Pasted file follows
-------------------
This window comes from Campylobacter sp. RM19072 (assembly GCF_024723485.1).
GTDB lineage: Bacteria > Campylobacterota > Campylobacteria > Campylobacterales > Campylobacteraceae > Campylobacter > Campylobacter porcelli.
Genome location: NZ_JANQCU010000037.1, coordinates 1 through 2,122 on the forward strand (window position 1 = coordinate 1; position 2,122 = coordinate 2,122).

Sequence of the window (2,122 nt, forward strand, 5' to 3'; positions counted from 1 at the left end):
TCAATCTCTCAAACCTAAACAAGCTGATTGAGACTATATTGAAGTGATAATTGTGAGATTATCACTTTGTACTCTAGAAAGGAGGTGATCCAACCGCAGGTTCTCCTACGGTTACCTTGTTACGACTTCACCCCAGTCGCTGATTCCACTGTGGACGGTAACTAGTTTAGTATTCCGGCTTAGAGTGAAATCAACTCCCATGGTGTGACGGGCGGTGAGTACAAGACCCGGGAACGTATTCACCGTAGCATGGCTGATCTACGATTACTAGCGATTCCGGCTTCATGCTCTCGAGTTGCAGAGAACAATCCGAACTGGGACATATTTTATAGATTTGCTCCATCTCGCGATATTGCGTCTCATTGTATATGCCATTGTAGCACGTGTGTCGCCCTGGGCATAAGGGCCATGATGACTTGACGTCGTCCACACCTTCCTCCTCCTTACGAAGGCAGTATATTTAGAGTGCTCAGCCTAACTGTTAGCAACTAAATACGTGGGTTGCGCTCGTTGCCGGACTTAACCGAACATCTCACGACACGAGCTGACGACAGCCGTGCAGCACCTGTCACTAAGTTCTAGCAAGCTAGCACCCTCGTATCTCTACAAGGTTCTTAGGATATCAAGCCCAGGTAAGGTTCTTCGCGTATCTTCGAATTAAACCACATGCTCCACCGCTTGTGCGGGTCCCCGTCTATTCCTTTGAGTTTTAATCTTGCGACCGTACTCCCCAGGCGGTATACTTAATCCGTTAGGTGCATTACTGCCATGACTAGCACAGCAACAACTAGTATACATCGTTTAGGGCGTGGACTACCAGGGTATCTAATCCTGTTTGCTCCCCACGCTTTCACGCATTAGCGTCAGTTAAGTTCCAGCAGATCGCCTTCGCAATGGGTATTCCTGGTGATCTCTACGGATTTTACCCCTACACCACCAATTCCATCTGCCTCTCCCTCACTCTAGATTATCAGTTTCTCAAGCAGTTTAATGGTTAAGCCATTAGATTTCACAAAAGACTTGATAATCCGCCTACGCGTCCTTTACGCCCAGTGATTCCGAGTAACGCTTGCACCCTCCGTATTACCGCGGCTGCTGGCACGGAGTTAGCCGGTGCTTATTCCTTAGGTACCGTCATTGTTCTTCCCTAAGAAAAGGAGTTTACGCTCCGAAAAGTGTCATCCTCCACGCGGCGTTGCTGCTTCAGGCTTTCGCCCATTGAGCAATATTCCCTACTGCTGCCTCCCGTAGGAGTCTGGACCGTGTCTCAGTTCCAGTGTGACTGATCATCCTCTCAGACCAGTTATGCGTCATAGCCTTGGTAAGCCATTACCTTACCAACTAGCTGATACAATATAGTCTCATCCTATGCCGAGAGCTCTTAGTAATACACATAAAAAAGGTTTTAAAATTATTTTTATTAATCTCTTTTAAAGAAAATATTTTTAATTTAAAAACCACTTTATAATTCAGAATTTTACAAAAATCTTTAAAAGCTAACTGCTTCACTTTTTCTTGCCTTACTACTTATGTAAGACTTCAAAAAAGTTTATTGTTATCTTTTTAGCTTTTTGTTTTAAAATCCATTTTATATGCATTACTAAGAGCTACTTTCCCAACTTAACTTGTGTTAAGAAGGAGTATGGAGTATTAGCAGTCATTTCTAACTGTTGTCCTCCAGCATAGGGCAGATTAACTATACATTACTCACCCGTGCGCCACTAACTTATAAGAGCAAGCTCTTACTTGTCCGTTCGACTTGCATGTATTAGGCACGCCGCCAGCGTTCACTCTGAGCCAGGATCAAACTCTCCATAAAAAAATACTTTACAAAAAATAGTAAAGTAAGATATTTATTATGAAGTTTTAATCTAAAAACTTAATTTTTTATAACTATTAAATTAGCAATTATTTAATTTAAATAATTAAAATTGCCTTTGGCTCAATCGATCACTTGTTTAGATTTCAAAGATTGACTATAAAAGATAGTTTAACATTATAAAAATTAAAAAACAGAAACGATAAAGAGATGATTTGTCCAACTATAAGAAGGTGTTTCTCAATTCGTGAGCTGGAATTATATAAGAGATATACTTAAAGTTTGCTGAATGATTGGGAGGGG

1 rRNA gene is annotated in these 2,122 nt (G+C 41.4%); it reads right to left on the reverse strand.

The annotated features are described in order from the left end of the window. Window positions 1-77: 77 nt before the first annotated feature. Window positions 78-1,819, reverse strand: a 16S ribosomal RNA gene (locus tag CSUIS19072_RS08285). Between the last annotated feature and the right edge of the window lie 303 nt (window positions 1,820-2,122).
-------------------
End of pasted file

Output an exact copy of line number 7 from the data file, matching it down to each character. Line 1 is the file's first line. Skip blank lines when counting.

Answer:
The annotated features are described in order from the left end of the window. Window positions 1-77: 77 nt before the first annotated feature. Window positions 78-1,819, reverse strand: a 16S ribosomal RNA gene (locus tag CSUIS19072_RS08285). Between the last annotated feature and the right edge of the window lie 303 nt (window positions 1,820-2,122).